The yellow rods were everywhere at the 2010 Bassmaster Classic. It seemed that every direction scanned, there was a black and yellow rod sticking up out of someone’s bag, cart, hand or on an end cap for sale. The common perception was that at an $89 price point, an angler won’t be to mad if a rod isn’t up to all the hype. Well, that intrigued us into doing some on-the-water testing of the rods.
First, a rundown of the rods themselves is in order. Besides the signature colors of the Skeet Reese brand, the rods sport several interesting features. The first is the Tri-Gressive S-Glass materials. Basically what that means is they have a specialized glass laid horizontally, then a middle meshing layer and then a third vertical layer. The three layers are laid directionally apposed and bonded using a hydantoin resin that is not only environmentally friendly but enabled the manufacturer to reduce a great deal of weight while maintaining an unparalleled strength and S-Curve throughout the blank.
The next feature of interest centers around the grip. There is a section of rubber below the reel seat but above the split blank design that is a newly developed rubber that adds a sure grip and increased sensitivity. The handle is extremely comfortable with a low profile reel like the Pflueger Supreme reel used in testing.
The rod features an increased number of rod guides over most standard baitcasting rods. This was done to Skeet’s specifications in what he determined cut down a lot of line slap between guides on the rod and improved casting distance and accuracy. The guides feature Zirconium inserts for improved casting distances. The number of guides did add a little bit of weight back into the rod.
Even the hook hanger is extremely functional with the bottom hoop open for hooking large crankbaits quickly and easily.
Available in two models – a 7-foot model and a 7-foot, 10-inch model – the former proved a worthy test. The rod was matched with an older Pflueger Supreme reel with 10-pound Sufix line and a Jackall MC/60 MR crankbait or a Rapala DT6. We chose an older used reel because we didn’t want a brand new high-end reel skewing the results.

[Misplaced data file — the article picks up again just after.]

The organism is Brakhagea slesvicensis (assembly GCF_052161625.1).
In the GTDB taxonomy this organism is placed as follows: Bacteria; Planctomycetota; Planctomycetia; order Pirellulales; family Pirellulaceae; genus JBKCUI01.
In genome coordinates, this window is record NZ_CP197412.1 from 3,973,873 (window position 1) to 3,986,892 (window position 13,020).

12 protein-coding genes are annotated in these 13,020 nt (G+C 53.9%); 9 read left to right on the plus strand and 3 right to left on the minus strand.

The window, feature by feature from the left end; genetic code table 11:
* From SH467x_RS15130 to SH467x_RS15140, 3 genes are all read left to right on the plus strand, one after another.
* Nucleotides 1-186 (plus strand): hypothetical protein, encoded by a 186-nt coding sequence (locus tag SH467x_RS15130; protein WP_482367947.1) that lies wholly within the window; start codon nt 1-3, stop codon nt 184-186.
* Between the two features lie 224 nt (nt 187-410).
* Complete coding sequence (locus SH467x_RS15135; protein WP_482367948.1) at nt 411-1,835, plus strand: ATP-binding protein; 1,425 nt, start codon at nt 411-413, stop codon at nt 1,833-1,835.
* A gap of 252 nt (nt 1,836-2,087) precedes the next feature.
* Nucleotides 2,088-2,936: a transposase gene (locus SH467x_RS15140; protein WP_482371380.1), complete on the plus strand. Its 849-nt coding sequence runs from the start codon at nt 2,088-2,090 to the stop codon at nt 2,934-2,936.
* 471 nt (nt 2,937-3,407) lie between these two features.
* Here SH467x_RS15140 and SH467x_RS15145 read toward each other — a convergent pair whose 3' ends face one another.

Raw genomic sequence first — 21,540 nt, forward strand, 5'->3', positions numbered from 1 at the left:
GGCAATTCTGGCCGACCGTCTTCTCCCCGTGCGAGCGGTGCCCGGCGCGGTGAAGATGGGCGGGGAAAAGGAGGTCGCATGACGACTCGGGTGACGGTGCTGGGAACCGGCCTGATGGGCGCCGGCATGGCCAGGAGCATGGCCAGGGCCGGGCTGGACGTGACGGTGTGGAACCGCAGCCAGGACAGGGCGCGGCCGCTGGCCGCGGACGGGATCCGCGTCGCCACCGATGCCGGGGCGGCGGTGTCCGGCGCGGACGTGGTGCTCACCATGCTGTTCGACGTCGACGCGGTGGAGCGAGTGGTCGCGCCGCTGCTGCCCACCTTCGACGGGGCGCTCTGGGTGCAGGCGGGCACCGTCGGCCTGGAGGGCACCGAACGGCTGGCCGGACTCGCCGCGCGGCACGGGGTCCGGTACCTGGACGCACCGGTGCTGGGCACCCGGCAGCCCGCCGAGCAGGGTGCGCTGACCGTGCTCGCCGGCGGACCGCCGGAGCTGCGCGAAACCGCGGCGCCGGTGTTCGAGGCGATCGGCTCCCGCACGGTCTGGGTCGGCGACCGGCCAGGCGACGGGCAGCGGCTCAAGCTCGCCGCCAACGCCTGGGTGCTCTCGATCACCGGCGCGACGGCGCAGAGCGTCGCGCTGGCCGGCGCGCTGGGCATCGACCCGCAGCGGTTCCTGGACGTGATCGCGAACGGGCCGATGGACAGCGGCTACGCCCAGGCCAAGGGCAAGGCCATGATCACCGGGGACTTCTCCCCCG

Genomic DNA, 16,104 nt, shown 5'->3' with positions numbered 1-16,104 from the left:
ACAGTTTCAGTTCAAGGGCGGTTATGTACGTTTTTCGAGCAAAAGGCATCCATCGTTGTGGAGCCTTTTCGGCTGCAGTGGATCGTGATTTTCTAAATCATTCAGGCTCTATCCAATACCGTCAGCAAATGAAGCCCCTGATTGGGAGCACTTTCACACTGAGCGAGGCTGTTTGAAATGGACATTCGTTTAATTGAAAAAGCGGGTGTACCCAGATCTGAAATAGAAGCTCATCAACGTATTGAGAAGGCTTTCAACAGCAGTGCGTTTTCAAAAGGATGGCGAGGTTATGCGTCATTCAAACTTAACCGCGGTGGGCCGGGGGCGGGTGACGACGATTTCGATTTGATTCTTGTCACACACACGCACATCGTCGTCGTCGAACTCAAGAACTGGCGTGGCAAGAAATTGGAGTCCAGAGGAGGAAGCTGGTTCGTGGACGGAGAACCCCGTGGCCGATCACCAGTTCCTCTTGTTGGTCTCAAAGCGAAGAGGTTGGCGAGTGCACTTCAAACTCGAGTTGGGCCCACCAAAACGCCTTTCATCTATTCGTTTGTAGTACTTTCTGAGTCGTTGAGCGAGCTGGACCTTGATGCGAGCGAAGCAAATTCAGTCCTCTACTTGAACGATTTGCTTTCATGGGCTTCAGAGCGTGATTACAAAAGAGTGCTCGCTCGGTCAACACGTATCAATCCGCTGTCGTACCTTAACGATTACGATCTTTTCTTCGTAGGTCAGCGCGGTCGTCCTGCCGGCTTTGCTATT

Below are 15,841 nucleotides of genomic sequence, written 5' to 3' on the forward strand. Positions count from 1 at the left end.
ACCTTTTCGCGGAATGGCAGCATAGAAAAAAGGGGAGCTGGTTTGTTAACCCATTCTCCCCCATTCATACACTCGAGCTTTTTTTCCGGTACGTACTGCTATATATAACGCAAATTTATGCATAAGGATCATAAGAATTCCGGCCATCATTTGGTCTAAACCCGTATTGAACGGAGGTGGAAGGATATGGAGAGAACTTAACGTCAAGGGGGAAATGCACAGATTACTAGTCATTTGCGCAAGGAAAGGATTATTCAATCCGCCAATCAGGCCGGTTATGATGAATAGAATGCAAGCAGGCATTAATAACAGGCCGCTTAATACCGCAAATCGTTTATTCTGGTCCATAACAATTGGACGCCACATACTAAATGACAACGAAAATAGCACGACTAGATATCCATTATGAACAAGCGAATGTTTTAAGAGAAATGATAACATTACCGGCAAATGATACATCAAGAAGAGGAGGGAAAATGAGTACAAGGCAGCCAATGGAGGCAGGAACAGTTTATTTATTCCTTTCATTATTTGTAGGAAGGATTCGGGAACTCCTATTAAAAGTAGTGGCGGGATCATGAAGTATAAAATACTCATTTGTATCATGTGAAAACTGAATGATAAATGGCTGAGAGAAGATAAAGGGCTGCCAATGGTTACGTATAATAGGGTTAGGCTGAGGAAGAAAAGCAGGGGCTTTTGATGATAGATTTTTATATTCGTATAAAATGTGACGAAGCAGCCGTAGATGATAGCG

The rod loads beautifully during the backcast and a snapping forward motion really launched the crankbaits, even in a stout headwind. At a slow retrieve, the action of the crankbait was very noticeable on the tip. You could feel the rhythm of the bait down to the butt of the rod and see a noticeable cadence at the rod tip.
A few casts into the testing, the first bass bit and after a brief fight was in the boat. The rod loaded very balanced and bowed through the length of the rod, but still had a great deal of backbone to be able to lean into the fish and turn its head easily. The rod does a good job cushioning some of the head thrashing of fish. In fact, while it’s hard to prove, it actually appeared that several fish that were just biting the back treble hook came to the boat with the front hook stuck somewhere else on the outside of its head. Typically when fighting crankbait fish that happens around the boat. But these fish were getting hooked like that during the head thrashing. A testament to tension mixed with flexibility in the fight.
The rod is a breeze to cast with all day long. I heard some remarks before our testing that people were disappointed in the weight of the rods. I did not find the weight to be an issue. Comparatively speaking, most glass rods are much heavier than these rods and didn’t offer the same fluid action and comfort that these rods did.
Our conclusion: This is a cranking stick that lives up to the hype. Durability still remains to be seen because the rods are still so new to the market. This rod has already landed more than 20 bass and we can assure you it’s going to land a lot more before it’s retired. At the remarkable price point, we find it to be worth every penny.
To read more about these rods, visit wright-mcgill.com
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